Because It’s Better Than Having Your Guts Ripped Out By A Wheat Thresher

More often in the last week than any other time since I began this journey, I have asked myself why I am writing. Anyone who has graduated first grade can write. Once toddlers get potty trained, Baby Einstein makes them proficient at the mechanics of writing, even mildly entertaining by the time they enter first grade. After second grade, they’re ready to take the SAT. With all of those other writers out there, why am I writing?

The question isn’t retching misery in the long, dark night of my soul. Good grief, I’ve picked myself up and dusted myself off more times than a rodeo clown. No, this is something much less dramatic. What’s happening here is a smack of reality. It’s nearly year end and my R.O.I. is in conflict with my results oriented nature. The question really shouldn’t be why am I writing, but how much longer will I allow it to consume so much of my waking, and sleeping, life?

That’s right; in the middle of the night I go walking in my sleep through the jungle of doubt to the river so deep….searching for something so undefined….Damn it Billy Joel! Get out of my head!!

I was taken by surprise by how overpowering writing Summoning the Strength was, how it poured out of me day and night until it was finished. Thrills!! Angels sang glory hallelujah, it was finished!! No, it wasn’t.  Writing to get people to read it has challenged me, frustrated me, motivated me to try harder, to write more.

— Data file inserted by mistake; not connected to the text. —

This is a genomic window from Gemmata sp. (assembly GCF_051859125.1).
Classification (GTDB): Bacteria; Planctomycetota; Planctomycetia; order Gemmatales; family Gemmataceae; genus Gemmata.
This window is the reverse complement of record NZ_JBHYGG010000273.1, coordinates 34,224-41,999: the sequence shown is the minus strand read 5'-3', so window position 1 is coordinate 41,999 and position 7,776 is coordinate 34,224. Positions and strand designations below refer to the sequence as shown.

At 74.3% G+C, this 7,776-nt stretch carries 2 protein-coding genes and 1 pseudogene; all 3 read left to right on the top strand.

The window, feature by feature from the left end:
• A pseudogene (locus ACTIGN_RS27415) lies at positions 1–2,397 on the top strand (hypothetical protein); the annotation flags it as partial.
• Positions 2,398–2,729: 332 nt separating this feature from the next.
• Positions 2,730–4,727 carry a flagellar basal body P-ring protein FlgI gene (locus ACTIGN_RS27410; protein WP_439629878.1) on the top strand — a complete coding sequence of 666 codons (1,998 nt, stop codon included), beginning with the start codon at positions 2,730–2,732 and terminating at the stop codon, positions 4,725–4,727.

There are a lot of characters in the beginning and I left it open-ended. Some readers said, “Loved it, what happens next, can’t wait for the next book.” Others couldn’t make it to page 64. (It gets faster after page 64.) Reviews are hard to come by unless you have a budget. I don’t. I am grateful for these comments:

clever new novel with a strong female protagonist finding her place in a world that still places far too many barriers for women at every turn.

…Briggs creates a believable heroine in Katherine who is simultaneously compelling and humorous.

….a prime example of how story can give voice to those we’d never hear otherwise.

 …Briggs addresses the vital importance of community and the hidden, deadly nature of domestic abuse and flavors this important story with her valuable perspective on life.

Here I am these months later, still writing, over thinking, being carried along by the flood of words, buoyed by passion for giving voice to a story that would otherwise never be heard. Then I think, there are no stories that haven’t been heard. A million times over. Hope, faith, grief, failure, success, love, hate, sadness, ecstasy, greed, charity, fear, pride, doubt, cruelty, desire, fantasy, animal, vegetable, mineral. Gods and prophets, angels and demons, man and machine, vampires and leprechauns, zombies riding unicorns, yep it’s all been done, and still I write. Not for fame, power or riches, only because I must. There is no other way to explain it.